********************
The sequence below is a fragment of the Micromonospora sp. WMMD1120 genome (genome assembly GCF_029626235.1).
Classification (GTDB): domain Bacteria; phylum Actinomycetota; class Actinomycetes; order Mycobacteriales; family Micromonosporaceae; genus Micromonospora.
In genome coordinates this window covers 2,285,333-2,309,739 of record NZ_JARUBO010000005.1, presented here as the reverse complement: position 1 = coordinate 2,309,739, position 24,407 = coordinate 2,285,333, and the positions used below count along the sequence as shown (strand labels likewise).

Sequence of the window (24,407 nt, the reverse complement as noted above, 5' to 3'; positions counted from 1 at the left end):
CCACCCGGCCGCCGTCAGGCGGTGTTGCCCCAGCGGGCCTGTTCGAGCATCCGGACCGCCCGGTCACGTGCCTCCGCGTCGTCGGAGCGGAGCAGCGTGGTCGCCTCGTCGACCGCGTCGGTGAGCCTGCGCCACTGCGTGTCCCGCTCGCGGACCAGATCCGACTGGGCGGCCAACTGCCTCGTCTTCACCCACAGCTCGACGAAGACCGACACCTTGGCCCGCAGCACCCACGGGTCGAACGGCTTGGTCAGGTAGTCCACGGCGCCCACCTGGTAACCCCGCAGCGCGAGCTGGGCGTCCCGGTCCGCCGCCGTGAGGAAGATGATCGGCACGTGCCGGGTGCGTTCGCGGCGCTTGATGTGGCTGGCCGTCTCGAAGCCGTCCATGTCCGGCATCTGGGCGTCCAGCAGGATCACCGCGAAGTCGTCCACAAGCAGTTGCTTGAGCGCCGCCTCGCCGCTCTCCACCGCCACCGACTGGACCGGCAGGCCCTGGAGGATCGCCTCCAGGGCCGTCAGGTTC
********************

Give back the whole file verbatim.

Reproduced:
The sequence below is a fragment of the Micromonospora sp. WMMD1120 genome (genome assembly GCF_029626235.1).
Classification (GTDB): domain Bacteria; phylum Actinomycetota; class Actinomycetes; order Mycobacteriales; family Micromonosporaceae; genus Micromonospora.
In genome coordinates this window covers 2,285,333-2,309,739 of record NZ_JARUBO010000005.1, presented here as the reverse complement: position 1 = coordinate 2,309,739, position 24,407 = coordinate 2,285,333, and the positions used below count along the sequence as shown (strand labels likewise).

Sequence of the window (24,407 nt, the reverse complement as noted above, 5' to 3'; positions counted from 1 at the left end):
CCACCCGGCCGCCGTCAGGCGGTGTTGCCCCAGCGGGCCTGTTCGAGCATCCGGACCGCCCGGTCACGTGCCTCCGCGTCGTCGGAGCGGAGCAGCGTGGTCGCCTCGTCGACCGCGTCGGTGAGCCTGCGCCACTGCGTGTCCCGCTCGCGGACCAGATCCGACTGGGCGGCCAACTGCCTCGTCTTCACCCACAGCTCGACGAAGACCGACACCTTGGCCCGCAGCACCCACGGGTCGAACGGCTTGGTCAGGTAGTCCACGGCGCCCACCTGGTAACCCCGCAGCGCGAGCTGGGCGTCCCGGTCCGCCGCCGTGAGGAAGATGATCGGCACGTGCCGGGTGCGTTCGCGGCGCTTGATGTGGCTGGCCGTCTCGAAGCCGTCCATGTCCGGCATCTGGGCGTCCAGCAGGATCACCGCGAAGTCGTCCACAAGCAGTTGCTTGAGCGCCGCCTCGCCGCTCTCCACCGCCACCGACTGGACCGGCAGGCCCTGGAGGATCGCCTCCAGGGCCGTCAGGTTC